what you said

Hi, everyone! It’s the start of Thanksgiving week here in the US, a time for food, family, frenzy…and the chaos that can come from combining those things.

I know that the holidays can bring out old patterns that you have been working to change, so I wanted to remind all of you of a truth that can be easy to lose sight of when your buttons are being pushed:

Someone's inability to hear, understand, or accept what you say does not make what you said wrong.

(You know I only know this because I learned it the hard way, right?)

With love and gratitude for each one of you,

Tracy at women making changes

15 Shades of Change



15 Shades of Change. Where are you in the cycle of making change?


What shade of change are YOU at this moment?

When was the last time…

When was the last time you left something comfortable for something unknown?

Never doubt

Margaret Mead quote. Never doubt that a small group of committed people

Two Tips for Chronic Worriers

The thing that frightened my husband most during my potentially fatal pregnancy complication was the fact that I was not worrying about what was going on.

So…my name is Tracy, and I am a worrier.

two tips for chronic worriers

I tend to hide that fact as much as I can (another problem in itself) which means that it explodes in my head at strange times. I can tell you from personal experience that trying to pretend you’re not worried doesn’t work very well. So I was excited to find these two tips to deal with worries in A Woman’s Guide to Sleep: Guaranteed Solutions for a Good Night’s Rest by Joyce A. Walsleben, Ph.D., and Rita Baron-Faust.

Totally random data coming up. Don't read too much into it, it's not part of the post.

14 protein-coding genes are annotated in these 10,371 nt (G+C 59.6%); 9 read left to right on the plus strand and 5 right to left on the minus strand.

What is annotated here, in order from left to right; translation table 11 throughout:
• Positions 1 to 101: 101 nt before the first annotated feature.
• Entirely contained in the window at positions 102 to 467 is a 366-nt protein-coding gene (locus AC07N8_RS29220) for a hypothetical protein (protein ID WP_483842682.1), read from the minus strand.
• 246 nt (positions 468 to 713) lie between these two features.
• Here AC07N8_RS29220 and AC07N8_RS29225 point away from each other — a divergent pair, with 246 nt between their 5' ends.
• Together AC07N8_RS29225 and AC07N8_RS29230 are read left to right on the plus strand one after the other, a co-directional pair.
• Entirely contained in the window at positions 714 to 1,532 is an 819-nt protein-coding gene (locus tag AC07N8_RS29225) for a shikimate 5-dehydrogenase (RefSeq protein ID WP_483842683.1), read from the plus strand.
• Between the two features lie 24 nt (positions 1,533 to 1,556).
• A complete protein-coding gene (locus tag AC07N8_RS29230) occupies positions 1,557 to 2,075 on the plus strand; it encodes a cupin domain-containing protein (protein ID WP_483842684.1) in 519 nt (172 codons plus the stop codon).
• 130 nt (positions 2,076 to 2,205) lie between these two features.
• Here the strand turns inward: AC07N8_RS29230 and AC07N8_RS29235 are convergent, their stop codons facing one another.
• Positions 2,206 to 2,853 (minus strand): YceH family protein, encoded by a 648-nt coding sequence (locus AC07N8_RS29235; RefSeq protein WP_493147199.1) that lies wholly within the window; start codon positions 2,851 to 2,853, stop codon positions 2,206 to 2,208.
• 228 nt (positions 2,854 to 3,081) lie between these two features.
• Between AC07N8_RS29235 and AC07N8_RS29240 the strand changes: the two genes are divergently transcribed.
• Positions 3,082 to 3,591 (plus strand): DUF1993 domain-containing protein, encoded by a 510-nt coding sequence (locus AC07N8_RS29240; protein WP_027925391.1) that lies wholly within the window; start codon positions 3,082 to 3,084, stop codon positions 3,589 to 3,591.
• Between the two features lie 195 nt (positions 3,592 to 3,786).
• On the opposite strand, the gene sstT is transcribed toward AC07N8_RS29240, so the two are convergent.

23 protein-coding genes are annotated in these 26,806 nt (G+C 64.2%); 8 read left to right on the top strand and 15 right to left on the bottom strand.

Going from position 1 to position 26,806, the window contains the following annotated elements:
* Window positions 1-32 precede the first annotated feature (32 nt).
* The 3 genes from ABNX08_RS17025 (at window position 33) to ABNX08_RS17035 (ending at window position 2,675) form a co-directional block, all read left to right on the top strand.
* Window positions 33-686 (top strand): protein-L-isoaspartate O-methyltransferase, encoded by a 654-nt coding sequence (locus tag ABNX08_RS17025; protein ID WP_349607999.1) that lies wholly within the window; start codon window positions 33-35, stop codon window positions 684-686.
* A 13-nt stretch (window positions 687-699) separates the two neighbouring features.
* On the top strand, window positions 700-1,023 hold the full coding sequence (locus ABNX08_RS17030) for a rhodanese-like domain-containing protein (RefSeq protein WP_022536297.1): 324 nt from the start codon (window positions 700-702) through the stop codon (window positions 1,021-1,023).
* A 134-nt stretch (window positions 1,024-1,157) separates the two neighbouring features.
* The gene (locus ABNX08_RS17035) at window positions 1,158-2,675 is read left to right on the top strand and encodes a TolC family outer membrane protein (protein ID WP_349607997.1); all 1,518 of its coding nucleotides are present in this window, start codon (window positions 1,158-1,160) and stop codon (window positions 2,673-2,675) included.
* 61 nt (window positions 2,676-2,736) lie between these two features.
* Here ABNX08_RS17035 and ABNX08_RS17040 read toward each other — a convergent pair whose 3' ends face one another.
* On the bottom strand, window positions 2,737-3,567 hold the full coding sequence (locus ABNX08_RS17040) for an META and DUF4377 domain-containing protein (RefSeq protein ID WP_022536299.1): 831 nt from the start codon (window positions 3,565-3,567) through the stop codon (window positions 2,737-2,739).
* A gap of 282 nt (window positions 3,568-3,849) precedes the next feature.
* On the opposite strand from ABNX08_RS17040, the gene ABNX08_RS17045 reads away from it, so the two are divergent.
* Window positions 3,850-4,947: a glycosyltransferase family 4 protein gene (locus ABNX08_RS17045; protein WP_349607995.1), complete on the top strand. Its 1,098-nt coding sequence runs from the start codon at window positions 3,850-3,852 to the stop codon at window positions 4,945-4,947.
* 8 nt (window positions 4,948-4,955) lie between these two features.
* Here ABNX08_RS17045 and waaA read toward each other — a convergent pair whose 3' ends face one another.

1. Create a worry book

Use a simple notebook, or a section of your regular journal if the idea of having yet another notebook to write in causes you more worry. On the left hand side of the page, write down all the things that worry you. On the right hand side, list some forward motion on each of those items.

It may take some time to find an action to go with a particular worry…so don’t add that worry to your list! :) The idea is to both capture those concerns rolling around in your head and to brainstorm some possible solutions or actions to take to resolve them.

2. Worry productively

Choose a time and place where you can be alone, and in this time give yourself permission to worry. Worry freely, worry hard, worry widely. Write it all down in your worry book. Get it all out of your head.

Then, if you find yourself falling into Worryville at some other time of the day, tell yourself that you’ve already done your worrying for the day. The authors suggest telling yourself this: “I am not going there, I have done my worrying today, I’ll do it tomorrow. I have forgotten nothing, tomorrow I will go back where I left it and I’ll be fine. I should not be worrying now, and I wont.”

Wayne Dyer The activity of worrying keeps you immobilized. I love these two tips for two reasons:

1. Like Wayne Dyer says, “the activity of worrying keeps you immobilized.” (Don’t I know it!) By creating a space to note forward actions on each worry, you counteract that immobilization. Not to mention that space tells your mind there IS something you can do, no matter how small. That’s a much more powerful place to live from!

2. It gives you some perspective about how much you’re actually worrying. In the midst of a rough time, it can feel like all you do is worry. By worrying productively, you may be better able to tell if there are simply a lot of things happening, or if your worries might be a symptom of an anxiety disorder.

Are you a worrier? What helps you cope? Share your thoughts in the comments! 

Tracy at women making changes


The world as we have created it

Albert Einstein quote the process of our thinking